Remembering YSL's Muse, Loulou De La Falaise
According to The Daily Beast, Loulou de la Falaise, muse and collaborator to the late legendary French designer Yves Saint Laurent, died Saturday at the age of 63.
Falaise had worked by Laurent’s side from the early 1970s up until his retirement in 2002. Her daring person style was a great source of inspiration for the designer.
Falaise was born in Britain to Maxime de la Falaise, a model and actress, and Comte Alain de la Falaise, a French aristocrat. Falaise was destined to be part of Laurent’s inner circle.
This woman with dark blonde hair and a generous smile was eclectic, wearing unexpected clashes of color and print with masses of necklaces around her neck. She is credited for inspiring “Le Smoking,” YSL’s famous tuxedo for women’s evening wear.
Even so, Falaise proved to be more than just a pretty face. Part of her role at YSL was to design jewelry. She is known for creating the costume jewels for YSL haute couture and Rive Gauche ready-to-wear collections, producing four collections per year during her 30-year stay with the brand. When she left the brand, she launched her own clothing line which she worked on until she died.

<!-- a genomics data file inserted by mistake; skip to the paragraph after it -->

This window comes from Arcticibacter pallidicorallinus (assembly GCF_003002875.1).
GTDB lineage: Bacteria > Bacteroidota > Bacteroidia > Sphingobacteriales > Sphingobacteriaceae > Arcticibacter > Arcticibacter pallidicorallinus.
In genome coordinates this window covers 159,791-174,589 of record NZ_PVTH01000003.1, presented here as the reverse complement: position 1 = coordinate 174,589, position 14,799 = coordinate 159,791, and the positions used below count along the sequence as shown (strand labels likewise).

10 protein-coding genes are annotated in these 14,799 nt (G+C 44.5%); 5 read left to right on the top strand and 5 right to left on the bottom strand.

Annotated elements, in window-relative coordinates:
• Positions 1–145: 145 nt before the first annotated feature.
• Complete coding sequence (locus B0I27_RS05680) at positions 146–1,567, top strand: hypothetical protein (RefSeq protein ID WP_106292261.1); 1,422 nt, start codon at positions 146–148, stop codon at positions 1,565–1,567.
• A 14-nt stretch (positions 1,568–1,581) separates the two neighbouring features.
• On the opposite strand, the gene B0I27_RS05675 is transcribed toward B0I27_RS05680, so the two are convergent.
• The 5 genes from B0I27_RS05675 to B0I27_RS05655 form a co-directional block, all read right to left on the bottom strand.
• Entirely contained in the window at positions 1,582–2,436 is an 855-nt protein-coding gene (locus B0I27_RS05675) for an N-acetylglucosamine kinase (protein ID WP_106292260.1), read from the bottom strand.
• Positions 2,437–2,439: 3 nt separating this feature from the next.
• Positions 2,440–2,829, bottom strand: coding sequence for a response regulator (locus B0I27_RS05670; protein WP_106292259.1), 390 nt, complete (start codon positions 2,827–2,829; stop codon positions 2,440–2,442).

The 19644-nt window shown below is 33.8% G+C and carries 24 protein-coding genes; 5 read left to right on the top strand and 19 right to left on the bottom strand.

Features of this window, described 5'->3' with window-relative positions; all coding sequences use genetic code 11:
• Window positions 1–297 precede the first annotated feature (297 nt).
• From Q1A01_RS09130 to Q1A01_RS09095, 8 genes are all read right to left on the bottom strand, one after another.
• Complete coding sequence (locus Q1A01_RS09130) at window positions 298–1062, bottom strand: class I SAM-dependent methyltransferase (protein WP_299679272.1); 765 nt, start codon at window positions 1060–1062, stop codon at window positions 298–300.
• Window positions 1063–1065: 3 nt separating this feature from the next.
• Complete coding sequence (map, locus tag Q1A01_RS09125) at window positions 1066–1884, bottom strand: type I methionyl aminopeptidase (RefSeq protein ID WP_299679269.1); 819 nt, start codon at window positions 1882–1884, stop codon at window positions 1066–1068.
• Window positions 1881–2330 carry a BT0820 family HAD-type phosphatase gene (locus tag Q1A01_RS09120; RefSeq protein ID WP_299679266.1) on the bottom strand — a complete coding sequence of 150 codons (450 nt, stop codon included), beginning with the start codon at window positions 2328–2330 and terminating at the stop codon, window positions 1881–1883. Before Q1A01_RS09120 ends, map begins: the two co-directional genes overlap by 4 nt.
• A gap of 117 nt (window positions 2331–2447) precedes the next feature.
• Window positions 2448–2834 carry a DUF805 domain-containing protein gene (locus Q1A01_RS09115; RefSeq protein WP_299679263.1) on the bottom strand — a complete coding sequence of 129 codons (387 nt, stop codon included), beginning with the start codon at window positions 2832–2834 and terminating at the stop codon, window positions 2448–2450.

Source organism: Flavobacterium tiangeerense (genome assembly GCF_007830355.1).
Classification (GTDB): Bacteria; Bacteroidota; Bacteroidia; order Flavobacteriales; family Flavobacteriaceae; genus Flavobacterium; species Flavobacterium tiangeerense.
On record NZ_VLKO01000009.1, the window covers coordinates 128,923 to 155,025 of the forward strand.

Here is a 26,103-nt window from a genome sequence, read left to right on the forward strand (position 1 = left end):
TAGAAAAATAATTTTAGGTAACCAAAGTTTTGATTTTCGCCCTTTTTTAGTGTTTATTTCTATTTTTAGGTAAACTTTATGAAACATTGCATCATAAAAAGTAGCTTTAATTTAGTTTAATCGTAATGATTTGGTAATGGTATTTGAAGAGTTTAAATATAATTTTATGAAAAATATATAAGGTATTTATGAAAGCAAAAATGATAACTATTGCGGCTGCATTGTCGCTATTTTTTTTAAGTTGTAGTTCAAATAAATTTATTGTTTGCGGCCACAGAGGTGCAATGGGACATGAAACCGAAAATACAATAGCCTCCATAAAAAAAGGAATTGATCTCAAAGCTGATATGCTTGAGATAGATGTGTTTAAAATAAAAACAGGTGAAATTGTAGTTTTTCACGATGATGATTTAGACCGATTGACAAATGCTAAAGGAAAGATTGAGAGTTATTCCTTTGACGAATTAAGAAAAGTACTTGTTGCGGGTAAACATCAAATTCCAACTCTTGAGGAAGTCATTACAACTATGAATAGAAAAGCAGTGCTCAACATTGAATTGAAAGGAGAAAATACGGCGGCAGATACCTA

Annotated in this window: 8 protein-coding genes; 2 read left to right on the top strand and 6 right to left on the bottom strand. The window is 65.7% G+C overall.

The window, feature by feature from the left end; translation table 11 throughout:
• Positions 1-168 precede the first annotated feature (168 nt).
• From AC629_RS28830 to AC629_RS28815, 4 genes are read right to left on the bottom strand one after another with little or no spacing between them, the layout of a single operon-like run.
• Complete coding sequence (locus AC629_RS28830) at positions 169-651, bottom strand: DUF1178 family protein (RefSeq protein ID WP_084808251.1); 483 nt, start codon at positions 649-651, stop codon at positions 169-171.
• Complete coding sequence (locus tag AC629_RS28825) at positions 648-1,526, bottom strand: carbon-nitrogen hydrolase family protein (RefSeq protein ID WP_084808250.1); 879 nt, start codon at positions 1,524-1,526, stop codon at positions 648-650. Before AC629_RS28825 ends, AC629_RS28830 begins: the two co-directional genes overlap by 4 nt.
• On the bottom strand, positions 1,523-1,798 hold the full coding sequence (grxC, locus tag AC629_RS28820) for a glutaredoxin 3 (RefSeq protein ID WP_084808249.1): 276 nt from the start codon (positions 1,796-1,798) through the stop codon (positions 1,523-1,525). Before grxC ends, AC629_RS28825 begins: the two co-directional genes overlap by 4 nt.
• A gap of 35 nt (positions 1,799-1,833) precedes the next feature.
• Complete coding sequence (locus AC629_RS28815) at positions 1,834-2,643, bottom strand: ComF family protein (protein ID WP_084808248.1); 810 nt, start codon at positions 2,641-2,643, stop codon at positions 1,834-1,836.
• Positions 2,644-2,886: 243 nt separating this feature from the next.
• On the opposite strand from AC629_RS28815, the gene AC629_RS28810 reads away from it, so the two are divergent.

“For me, a muse is someone who looks glamorous but is quite passive, whereas I was very hardworking,” said Falaise in an interview to Vogue Italia. “I worked from 9 a.m. to sometimes 9 p.m., or even 2 a.m. I certainly wasn’t passive.”
Falaise leaves behind a grand legacy in the fashion industry. She will always be remembered for her personal style and important contributions to the famous French line.
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